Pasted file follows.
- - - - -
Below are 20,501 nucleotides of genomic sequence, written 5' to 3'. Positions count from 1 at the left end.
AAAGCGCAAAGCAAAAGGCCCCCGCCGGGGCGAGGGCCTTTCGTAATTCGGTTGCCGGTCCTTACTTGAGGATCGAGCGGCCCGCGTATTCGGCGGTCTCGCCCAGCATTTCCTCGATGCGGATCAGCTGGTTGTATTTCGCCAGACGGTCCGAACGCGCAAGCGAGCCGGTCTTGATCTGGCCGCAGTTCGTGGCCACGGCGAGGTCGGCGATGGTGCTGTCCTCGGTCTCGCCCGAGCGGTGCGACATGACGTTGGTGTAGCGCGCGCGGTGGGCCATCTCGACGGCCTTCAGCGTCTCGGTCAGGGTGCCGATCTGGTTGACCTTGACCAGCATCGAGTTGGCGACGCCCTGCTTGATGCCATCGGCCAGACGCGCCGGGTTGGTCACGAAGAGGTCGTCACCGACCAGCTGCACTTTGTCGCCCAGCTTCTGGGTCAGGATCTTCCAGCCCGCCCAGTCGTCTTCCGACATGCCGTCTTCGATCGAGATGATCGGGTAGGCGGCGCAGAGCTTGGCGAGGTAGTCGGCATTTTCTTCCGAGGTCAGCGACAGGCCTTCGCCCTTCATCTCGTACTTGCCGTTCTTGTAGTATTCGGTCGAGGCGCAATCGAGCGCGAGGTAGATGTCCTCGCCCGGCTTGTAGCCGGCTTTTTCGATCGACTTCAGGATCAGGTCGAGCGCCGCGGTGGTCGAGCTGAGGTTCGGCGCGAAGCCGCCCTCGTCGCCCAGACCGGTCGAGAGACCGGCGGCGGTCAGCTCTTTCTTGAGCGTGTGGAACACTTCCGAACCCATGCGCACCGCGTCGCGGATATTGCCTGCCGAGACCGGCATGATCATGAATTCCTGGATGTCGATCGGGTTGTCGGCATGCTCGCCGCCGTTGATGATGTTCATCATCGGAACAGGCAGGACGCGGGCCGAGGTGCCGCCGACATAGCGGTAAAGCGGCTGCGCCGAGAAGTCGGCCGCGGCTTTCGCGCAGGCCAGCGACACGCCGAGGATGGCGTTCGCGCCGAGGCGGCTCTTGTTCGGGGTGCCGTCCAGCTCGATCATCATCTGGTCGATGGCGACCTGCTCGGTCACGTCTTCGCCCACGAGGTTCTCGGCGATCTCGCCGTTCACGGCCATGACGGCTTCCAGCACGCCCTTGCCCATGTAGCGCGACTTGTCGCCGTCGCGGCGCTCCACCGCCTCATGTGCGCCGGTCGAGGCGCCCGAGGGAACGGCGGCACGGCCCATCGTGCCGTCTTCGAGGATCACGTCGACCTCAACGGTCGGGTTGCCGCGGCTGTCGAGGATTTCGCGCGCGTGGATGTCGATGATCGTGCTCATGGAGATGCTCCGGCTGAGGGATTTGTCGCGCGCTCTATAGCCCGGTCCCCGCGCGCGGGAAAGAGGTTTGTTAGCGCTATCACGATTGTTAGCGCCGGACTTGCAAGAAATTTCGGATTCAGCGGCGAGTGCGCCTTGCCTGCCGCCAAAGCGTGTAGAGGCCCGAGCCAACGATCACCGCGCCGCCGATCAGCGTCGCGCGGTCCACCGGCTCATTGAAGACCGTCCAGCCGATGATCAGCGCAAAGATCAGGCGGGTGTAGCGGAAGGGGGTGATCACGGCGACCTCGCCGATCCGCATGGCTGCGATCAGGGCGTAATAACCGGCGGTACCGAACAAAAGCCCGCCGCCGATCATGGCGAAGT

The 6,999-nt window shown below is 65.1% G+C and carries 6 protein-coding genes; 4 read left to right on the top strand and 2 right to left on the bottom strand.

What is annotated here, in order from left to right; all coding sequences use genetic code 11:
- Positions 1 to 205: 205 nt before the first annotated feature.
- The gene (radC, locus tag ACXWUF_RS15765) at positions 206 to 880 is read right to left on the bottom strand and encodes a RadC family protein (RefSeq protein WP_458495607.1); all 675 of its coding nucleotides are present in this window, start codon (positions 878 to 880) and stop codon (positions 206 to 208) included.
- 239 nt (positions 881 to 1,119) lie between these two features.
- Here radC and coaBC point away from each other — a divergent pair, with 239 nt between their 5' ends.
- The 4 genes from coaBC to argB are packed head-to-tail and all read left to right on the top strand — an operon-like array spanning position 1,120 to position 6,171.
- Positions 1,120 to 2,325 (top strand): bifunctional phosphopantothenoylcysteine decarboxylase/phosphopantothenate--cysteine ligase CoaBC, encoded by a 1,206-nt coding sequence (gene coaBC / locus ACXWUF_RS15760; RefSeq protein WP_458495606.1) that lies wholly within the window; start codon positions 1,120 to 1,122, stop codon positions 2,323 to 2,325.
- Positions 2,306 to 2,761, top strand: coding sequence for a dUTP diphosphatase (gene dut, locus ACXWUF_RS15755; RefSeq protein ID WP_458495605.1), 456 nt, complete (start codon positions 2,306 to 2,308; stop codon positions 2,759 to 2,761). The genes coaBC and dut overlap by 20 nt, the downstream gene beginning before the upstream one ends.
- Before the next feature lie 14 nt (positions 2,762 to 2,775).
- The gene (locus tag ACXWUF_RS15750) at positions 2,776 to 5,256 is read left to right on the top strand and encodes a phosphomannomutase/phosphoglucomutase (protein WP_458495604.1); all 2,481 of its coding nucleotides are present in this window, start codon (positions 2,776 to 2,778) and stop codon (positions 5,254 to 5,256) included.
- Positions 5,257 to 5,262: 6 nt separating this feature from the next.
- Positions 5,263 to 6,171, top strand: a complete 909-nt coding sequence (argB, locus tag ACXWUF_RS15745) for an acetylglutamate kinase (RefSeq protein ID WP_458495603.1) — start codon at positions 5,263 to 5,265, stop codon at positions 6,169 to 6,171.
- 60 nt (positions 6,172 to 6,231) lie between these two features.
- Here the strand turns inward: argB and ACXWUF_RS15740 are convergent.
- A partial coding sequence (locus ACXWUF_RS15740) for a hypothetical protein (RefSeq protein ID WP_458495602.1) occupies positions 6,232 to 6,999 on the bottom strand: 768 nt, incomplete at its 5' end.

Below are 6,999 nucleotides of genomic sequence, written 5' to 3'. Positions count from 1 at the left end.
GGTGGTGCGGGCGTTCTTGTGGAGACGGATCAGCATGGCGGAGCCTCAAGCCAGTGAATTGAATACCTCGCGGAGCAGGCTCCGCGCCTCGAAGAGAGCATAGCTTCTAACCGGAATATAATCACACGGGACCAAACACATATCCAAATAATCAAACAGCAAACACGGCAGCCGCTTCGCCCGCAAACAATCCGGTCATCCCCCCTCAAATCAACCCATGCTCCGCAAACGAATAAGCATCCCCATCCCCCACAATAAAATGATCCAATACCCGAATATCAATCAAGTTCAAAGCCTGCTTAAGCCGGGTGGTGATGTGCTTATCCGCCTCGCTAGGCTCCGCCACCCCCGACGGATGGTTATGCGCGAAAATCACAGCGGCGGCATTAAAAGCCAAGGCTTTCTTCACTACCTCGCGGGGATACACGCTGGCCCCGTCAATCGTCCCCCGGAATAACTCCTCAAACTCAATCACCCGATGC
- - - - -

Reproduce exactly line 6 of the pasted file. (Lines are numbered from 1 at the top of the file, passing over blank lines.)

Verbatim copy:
- The gene (radC, locus tag ACXWUF_RS15765) at positions 206 to 880 is read right to left on the bottom strand and encodes a RadC family protein (RefSeq protein WP_458495607.1); all 675 of its coding nucleotides are present in this window, start codon (positions 878 to 880) and stop codon (positions 206 to 208) included.